- bring to a boil, and simmer for 5 – 7 minutes.
- remove from heat, and add stir in the cheese.
- top with a few pieces of popcorn, if you’re so moved.
pure pork: simply divine
5 October 2009
barbecue: it’s personal. controversial. food wars have been fought over it and those who have won, crowned victorious. the bottom line? there really isn’t anything better than a tender, succulent pulled-pork sandwich. at least, not in this scout’s handbook. i can’t say i’ve traveled far and wide in search of the perfect pig sandwich, because that would be a fib. suffice it to say i’ve done Austin. and all parts of North Carolina. and yeah, they have some pretty tasty barbecue. but you don’t have to be south of the Mason-Dixon Line to find the kind of pork that tantalizes the tongue and makes the heart sing. you can be right in downtown Seattle.
on Monday – Friday, at the southeast corner of 2nd and Pike (hours, weekend locations), you’ll find Maximus-Minimus—a fusion of the visions of Seattle food entrepreneur Kurt Beecher Dammeier and designer Colin Reedy. this urban-assault pig (i.e., riveted, sci-fi retro, steel-clad pork mobile) serves up a very simple menu of bold flavors, which i recently had the opportunity to try for the first time on a rare excursion downtown.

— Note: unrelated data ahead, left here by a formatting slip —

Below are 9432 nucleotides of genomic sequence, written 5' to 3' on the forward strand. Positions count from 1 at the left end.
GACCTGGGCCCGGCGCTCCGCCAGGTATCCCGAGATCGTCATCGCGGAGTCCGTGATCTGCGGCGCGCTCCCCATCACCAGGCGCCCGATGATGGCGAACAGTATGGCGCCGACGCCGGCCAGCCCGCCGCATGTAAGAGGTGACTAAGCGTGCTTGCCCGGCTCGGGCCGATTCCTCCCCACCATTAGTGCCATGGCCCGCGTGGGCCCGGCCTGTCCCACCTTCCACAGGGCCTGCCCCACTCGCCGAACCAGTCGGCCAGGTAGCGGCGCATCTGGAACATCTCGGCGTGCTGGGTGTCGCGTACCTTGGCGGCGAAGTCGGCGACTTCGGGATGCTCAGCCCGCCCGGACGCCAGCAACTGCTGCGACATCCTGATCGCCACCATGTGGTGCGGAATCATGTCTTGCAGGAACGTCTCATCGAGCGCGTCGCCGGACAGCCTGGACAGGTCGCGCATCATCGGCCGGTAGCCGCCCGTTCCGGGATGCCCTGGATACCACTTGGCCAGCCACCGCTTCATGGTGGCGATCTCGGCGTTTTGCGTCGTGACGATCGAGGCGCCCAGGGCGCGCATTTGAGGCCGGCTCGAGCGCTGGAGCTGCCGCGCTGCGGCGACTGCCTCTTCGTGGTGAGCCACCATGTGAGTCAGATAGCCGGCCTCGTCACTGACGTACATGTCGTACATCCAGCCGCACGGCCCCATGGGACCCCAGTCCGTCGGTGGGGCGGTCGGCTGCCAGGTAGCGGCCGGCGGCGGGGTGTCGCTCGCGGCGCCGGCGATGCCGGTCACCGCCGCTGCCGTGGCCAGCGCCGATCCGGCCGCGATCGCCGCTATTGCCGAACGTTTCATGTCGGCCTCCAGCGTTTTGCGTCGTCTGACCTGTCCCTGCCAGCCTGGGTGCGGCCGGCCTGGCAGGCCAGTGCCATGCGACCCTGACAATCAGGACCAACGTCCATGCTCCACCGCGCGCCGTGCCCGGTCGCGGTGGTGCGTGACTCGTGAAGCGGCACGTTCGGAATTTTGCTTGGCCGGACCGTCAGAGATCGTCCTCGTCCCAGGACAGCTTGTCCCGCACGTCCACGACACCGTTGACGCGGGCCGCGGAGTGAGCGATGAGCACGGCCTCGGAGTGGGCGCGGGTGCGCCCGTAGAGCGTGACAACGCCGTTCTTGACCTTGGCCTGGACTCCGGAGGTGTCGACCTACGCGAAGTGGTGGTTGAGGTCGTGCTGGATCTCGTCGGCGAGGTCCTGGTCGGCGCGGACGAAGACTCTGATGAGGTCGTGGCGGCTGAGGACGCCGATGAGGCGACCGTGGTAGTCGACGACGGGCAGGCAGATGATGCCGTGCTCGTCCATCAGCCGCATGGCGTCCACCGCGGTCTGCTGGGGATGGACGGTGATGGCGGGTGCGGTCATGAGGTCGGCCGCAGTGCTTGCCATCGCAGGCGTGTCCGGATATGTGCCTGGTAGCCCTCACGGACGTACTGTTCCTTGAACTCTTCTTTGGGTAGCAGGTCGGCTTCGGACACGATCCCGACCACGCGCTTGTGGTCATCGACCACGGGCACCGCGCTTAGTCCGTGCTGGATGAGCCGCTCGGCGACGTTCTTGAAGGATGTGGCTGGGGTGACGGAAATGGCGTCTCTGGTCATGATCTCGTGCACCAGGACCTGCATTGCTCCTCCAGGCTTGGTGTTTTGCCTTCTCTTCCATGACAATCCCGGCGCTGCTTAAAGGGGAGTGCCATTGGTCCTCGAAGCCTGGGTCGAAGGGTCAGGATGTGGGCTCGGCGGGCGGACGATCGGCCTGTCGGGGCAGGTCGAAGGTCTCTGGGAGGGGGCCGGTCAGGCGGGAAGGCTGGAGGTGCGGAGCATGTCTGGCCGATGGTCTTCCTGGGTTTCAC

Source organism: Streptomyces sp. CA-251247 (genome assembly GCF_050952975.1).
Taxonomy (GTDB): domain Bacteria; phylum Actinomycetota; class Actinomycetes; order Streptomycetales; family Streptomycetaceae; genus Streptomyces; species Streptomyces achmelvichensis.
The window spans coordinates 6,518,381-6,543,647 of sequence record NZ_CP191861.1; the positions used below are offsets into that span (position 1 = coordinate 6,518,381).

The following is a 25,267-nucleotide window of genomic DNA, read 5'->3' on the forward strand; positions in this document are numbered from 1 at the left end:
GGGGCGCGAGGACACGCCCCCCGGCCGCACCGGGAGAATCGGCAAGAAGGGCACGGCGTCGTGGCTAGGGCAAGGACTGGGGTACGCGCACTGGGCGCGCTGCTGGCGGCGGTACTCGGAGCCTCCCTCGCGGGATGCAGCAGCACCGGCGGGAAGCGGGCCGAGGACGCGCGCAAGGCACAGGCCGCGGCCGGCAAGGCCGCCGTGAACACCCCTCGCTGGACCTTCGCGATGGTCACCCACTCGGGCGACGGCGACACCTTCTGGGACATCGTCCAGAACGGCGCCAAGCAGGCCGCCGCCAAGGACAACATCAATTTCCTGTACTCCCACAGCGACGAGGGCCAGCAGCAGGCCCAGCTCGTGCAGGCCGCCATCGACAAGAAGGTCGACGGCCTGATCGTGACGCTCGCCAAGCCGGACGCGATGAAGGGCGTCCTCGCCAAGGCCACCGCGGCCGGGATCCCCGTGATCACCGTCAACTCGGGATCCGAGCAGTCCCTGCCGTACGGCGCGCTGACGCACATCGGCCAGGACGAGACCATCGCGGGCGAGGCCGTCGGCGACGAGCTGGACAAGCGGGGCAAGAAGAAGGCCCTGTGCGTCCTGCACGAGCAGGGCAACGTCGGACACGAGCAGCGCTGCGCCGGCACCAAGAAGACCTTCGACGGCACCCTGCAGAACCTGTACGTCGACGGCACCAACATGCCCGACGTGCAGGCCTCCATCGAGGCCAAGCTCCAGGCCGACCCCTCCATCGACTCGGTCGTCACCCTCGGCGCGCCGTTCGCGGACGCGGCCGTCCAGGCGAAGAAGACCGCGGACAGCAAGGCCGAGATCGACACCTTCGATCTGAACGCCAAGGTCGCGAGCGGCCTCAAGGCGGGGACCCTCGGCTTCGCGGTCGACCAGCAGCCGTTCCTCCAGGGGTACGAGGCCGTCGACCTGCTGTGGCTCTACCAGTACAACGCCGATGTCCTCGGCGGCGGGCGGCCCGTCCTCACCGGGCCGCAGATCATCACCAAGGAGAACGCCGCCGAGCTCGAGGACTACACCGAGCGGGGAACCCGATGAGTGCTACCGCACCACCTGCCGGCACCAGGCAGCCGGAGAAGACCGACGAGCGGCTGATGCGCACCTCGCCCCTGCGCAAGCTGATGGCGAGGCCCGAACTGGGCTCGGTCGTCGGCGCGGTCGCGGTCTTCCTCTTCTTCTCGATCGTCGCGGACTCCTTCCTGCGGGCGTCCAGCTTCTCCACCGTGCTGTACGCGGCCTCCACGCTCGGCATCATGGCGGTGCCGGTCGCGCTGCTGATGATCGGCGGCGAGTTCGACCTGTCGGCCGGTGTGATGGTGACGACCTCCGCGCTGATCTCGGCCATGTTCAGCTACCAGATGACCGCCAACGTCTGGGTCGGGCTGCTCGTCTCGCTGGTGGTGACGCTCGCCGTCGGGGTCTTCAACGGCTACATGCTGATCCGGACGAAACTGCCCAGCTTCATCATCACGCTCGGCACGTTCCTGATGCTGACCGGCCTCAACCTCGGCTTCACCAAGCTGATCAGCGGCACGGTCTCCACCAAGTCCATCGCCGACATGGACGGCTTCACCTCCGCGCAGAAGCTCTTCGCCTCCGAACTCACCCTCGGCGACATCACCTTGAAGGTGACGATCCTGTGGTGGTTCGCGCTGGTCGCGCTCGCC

heading into Seattle on a brisk, windy day with a bald head and without a hat didn’t earn me the scouting preparedness badge (yes, it’s street food and literally standing room only). i wasn’t starved when i arrived; i just wanted that little something. so, i ordered a pulled-pork Minimus sandwich, with a side of Maximus slaw. the pork: rubbed, grilled and then braised. Minimus style? super tender, smoky-flavored (thanks to the addition of lapsang-souchong tea) pork coated in a tangy, sweet sauce of tamarind, honey and molasses, topped with sprigs of cilantro and served on a fresh, soft bun. if your taste buds crave spice, you can consider the Maximus option. the bright, crunchy Minimus slaw (a mix of cabbage, radish, cilantro, onion and parsley)—splashed with a feisty light chipotle vinaigrette—popped pleasantly in my mouth.